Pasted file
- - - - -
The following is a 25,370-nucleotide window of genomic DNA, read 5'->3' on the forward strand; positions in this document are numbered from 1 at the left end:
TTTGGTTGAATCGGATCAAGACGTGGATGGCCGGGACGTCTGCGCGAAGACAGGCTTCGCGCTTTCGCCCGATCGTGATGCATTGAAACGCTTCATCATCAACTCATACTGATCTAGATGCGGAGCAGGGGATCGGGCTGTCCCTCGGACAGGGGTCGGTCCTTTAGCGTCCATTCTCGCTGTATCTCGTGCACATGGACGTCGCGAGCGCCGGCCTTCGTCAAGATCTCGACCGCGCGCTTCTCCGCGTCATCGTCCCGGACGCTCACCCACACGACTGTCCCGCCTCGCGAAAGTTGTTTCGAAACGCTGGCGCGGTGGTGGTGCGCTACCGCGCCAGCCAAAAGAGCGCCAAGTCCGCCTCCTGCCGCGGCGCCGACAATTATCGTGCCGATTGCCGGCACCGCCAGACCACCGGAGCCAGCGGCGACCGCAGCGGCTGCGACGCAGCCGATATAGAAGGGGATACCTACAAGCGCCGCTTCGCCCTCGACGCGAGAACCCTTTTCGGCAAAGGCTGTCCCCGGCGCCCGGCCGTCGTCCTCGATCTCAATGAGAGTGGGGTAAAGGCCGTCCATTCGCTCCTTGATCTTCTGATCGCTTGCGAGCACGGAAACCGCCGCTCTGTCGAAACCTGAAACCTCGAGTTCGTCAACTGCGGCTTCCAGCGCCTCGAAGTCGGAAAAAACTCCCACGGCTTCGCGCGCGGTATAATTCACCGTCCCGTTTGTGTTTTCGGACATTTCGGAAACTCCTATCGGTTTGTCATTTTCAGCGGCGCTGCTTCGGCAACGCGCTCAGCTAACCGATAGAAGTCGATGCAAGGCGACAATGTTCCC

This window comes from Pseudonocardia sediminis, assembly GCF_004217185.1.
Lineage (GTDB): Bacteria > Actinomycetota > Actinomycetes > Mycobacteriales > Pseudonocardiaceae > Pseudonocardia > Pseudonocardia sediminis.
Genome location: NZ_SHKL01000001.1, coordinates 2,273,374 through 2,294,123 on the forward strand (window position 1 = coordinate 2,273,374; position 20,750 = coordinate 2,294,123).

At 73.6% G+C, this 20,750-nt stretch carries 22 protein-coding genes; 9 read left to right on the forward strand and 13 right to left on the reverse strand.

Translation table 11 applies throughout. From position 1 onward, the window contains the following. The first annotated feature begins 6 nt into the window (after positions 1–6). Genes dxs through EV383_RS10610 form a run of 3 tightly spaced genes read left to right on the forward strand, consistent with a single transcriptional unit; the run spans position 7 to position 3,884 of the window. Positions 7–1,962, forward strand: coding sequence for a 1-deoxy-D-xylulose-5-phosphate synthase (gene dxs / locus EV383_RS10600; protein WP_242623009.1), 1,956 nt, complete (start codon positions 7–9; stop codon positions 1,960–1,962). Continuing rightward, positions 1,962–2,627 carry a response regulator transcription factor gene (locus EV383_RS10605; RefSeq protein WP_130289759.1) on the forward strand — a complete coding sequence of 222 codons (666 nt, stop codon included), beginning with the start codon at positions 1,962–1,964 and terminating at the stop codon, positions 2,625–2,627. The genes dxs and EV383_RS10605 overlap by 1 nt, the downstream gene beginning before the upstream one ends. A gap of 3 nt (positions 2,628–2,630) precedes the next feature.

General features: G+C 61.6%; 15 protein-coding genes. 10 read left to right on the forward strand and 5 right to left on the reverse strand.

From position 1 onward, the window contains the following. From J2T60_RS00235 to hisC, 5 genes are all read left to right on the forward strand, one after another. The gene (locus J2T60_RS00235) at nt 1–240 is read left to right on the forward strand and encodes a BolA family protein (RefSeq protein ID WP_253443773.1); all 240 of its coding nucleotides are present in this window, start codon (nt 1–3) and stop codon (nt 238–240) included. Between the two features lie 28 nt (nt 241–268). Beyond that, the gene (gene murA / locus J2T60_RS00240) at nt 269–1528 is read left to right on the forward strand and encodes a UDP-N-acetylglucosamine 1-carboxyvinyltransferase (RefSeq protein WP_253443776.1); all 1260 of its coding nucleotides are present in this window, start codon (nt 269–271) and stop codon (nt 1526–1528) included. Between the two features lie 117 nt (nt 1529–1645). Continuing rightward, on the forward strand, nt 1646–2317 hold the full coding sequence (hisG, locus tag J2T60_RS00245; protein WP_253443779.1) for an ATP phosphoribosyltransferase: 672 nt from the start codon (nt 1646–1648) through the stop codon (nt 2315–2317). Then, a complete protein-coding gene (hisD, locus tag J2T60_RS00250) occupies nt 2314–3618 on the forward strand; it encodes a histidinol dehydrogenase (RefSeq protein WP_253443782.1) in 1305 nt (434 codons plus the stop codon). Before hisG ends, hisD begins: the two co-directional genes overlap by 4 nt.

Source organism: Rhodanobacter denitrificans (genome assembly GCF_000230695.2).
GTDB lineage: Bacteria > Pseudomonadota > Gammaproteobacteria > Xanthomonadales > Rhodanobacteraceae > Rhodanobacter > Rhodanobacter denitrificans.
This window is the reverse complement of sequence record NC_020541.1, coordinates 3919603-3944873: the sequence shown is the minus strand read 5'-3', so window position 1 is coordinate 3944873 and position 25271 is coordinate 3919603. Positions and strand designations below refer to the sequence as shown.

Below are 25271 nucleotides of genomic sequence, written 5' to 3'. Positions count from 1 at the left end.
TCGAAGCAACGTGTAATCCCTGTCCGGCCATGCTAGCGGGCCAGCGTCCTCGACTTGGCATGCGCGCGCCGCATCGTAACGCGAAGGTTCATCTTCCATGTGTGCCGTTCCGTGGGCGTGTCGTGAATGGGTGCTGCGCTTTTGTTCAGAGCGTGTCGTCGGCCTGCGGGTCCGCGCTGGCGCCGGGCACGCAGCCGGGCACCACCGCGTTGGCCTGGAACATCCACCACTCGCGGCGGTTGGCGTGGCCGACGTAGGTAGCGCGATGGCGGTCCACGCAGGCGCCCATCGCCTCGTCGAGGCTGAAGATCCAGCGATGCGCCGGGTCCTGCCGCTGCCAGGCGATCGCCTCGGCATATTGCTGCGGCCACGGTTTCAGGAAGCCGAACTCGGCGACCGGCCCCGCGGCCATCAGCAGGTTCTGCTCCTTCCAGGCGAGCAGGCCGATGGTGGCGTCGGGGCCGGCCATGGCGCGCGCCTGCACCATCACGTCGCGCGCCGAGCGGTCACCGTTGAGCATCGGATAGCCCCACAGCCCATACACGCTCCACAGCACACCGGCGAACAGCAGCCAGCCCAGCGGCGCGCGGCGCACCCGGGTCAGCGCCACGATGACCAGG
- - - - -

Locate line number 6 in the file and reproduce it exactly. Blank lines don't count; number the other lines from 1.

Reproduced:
At 73.6% G+C, this 20,750-nt stretch carries 22 protein-coding genes; 9 read left to right on the forward strand and 13 right to left on the reverse strand.